Speaking to Express.co.uk, Professor of Finance, Public Policy and Ethics at St. Mary’s University Philip Booth argued the BBC would benefit internationally from being defunded in the UK. Professor Booth claimed the broadcasting corporation would be able to profit from the use of advertisements it is not allowed to broadcast in the UK and from its international reputation, which he argued is much better than the one the corporation holds domestically.
He said: “I think the real opportunity for the BBC is internationally.
“So only about, I think it’s 5 percent of all English speaking people live in the United Kingdom.
“And the BBC’s reputation internationally is actually much better than the BBC’s reputation domestically.
“So you’ve got a huge audience internationally which could bring potential subscribers.
“Currently the BBC use advertising on international programming, which they don’t use in the UK.
“But I think it could become a real international force and a real niche player providing not just entertainment, but learning content.”
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The expert said the BBC should offer “differential levels of subscriptions” to those willing to pay the price for its services.
As he called for the corporation to be defunded by the Government, he claimed the broadcasters could become a part-owned commercial company offering subscribers the chance to be shareholders.
He added: “I think that the BBC should be financed by subscribers and also I’ve suggested it should be owned by subscribers.
“So instead of being a fully commercial shareholder-owned company, like Rupert Murdoch’s Sky, or like Netflix, it would be more like the Nationwide Building Society.
“So if you’re a subscriber then you’re also a part of – or the National Trust to give another, although the National Trust is slightly different because it’s a charity.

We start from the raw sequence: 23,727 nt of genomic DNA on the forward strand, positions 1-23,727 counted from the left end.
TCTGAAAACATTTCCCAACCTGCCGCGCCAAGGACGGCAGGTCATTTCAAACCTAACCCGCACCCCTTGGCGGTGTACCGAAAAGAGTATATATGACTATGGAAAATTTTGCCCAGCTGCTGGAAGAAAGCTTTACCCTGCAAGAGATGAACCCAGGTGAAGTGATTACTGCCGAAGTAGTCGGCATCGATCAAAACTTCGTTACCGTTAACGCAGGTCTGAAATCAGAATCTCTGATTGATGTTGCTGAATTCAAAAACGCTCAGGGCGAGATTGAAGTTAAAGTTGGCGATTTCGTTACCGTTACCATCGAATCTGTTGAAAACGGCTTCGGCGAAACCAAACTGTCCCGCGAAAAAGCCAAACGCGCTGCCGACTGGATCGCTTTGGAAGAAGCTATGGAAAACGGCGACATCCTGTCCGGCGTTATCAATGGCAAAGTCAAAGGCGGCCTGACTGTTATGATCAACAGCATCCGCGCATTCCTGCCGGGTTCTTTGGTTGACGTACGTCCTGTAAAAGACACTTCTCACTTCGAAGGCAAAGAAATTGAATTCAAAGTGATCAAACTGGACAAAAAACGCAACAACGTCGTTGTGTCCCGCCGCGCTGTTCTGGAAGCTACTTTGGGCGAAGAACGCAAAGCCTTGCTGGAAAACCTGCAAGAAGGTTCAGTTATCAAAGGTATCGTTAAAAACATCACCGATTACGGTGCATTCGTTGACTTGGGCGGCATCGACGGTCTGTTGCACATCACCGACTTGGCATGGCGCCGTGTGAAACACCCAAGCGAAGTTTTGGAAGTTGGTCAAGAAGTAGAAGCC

“And just as everybody pays a TV licence now for the service they get, then I would expect that you would get virtually nothing unless you did actually pay for the subscription.
“It might be that the Government would like to provide things like the Parliament channel, possibly even a basic news service.
“Although there are so many free news services, even outside the BBC provision, that that’s probably not necessary, but it may well be that for various reasons, that the Government wants to provide something like the Parliament channel free to non-subscribers.
“But by enlarge, yes, if you want the service you’d have to subscribe.
“But there would be different levels of subscription, I would expect, for differential levels of service.
“I’d expect the BBC to bring on these channels that were only available to certain levels of subscribers, and also potentially provide advanced viewing of certain programmes to people who had a higher level of subscription as well.
“The variety of things you can do using the technology now for those sorts of things, the BBC could segment the market. It’s really quite large.”
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A recent survey, commissioned by the Defund The BBC pressure group, also found 40 percent backed the idea of a subscription service while 37 percent favoured the current system and the £157.50 annual charge. It also found 15 per cent of viewers will not watch any BBC programmes over the Christmas holidays while a third plan to watch a maximum of five hours.
Defund the BBC campaign director Rebecca Ryan said: “The British public want the licence fee to move to a subscription model that would mean people have the right to decide if they want to access BBC content or not.
“It is clear from this poll that there is a huge swathe of the population who do not feel the BBC’s Christmas schedule is on a par with what it should be and many will be watching far less BBC content than they did last year.
“A major factor of this is undoubtedly the subscription choices in the form of Sky, Netflix and Amazon Prime Video which have a raft of on-demand content.
“The BBC licence fee is outdated and unwanted.”